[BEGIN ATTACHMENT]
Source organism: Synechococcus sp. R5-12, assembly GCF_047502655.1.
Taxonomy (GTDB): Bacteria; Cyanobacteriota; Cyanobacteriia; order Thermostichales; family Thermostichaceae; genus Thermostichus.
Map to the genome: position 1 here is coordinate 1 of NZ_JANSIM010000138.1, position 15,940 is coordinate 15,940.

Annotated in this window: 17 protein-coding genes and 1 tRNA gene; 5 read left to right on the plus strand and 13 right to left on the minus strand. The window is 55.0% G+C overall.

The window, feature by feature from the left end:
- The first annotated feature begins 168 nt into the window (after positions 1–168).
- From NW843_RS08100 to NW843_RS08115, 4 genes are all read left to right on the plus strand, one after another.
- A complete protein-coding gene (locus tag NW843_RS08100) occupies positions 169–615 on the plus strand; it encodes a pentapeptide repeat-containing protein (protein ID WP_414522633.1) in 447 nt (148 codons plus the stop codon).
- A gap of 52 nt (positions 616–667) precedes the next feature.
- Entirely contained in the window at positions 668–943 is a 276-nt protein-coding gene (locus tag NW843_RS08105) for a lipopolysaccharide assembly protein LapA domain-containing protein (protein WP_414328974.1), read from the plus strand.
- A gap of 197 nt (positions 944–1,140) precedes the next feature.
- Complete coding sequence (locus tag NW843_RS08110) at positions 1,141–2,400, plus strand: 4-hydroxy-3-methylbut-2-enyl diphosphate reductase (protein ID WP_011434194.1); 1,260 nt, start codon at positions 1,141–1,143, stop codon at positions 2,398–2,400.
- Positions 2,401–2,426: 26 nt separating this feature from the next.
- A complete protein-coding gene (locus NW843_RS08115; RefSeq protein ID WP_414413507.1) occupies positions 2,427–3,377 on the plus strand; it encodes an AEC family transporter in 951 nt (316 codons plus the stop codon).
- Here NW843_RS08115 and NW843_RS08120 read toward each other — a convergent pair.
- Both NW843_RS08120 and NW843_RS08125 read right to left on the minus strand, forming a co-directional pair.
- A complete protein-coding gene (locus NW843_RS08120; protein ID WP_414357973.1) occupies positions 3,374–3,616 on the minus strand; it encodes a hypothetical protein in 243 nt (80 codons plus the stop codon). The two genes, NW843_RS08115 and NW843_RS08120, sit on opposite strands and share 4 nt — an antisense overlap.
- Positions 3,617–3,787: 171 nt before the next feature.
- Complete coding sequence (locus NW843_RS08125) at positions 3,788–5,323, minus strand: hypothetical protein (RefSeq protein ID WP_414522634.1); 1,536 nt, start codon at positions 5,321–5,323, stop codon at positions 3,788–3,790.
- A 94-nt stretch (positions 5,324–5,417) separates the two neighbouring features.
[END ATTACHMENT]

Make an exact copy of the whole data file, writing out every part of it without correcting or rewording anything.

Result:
Source organism: Synechococcus sp. R5-12, assembly GCF_047502655.1.
Taxonomy (GTDB): Bacteria; Cyanobacteriota; Cyanobacteriia; order Thermostichales; family Thermostichaceae; genus Thermostichus.
Map to the genome: position 1 here is coordinate 1 of NZ_JANSIM010000138.1, position 15,940 is coordinate 15,940.

Annotated in this window: 17 protein-coding genes and 1 tRNA gene; 5 read left to right on the plus strand and 13 right to left on the minus strand. The window is 55.0% G+C overall.

The window, feature by feature from the left end:
- The first annotated feature begins 168 nt into the window (after positions 1–168).
- From NW843_RS08100 to NW843_RS08115, 4 genes are all read left to right on the plus strand, one after another.
- A complete protein-coding gene (locus tag NW843_RS08100) occupies positions 169–615 on the plus strand; it encodes a pentapeptide repeat-containing protein (protein ID WP_414522633.1) in 447 nt (148 codons plus the stop codon).
- A gap of 52 nt (positions 616–667) precedes the next feature.
- Entirely contained in the window at positions 668–943 is a 276-nt protein-coding gene (locus tag NW843_RS08105) for a lipopolysaccharide assembly protein LapA domain-containing protein (protein WP_414328974.1), read from the plus strand.
- A gap of 197 nt (positions 944–1,140) precedes the next feature.
- Complete coding sequence (locus tag NW843_RS08110) at positions 1,141–2,400, plus strand: 4-hydroxy-3-methylbut-2-enyl diphosphate reductase (protein ID WP_011434194.1); 1,260 nt, start codon at positions 1,141–1,143, stop codon at positions 2,398–2,400.
- Positions 2,401–2,426: 26 nt separating this feature from the next.
- A complete protein-coding gene (locus NW843_RS08115; RefSeq protein ID WP_414413507.1) occupies positions 2,427–3,377 on the plus strand; it encodes an AEC family transporter in 951 nt (316 codons plus the stop codon).
- Here NW843_RS08115 and NW843_RS08120 read toward each other — a convergent pair.
- Both NW843_RS08120 and NW843_RS08125 read right to left on the minus strand, forming a co-directional pair.
- A complete protein-coding gene (locus NW843_RS08120; protein ID WP_414357973.1) occupies positions 3,374–3,616 on the minus strand; it encodes a hypothetical protein in 243 nt (80 codons plus the stop codon). The two genes, NW843_RS08115 and NW843_RS08120, sit on opposite strands and share 4 nt — an antisense overlap.
- Positions 3,617–3,787: 171 nt before the next feature.
- Complete coding sequence (locus NW843_RS08125) at positions 3,788–5,323, minus strand: hypothetical protein (RefSeq protein ID WP_414522634.1); 1,536 nt, start codon at positions 5,321–5,323, stop codon at positions 3,788–3,790.
- A 94-nt stretch (positions 5,324–5,417) separates the two neighbouring features.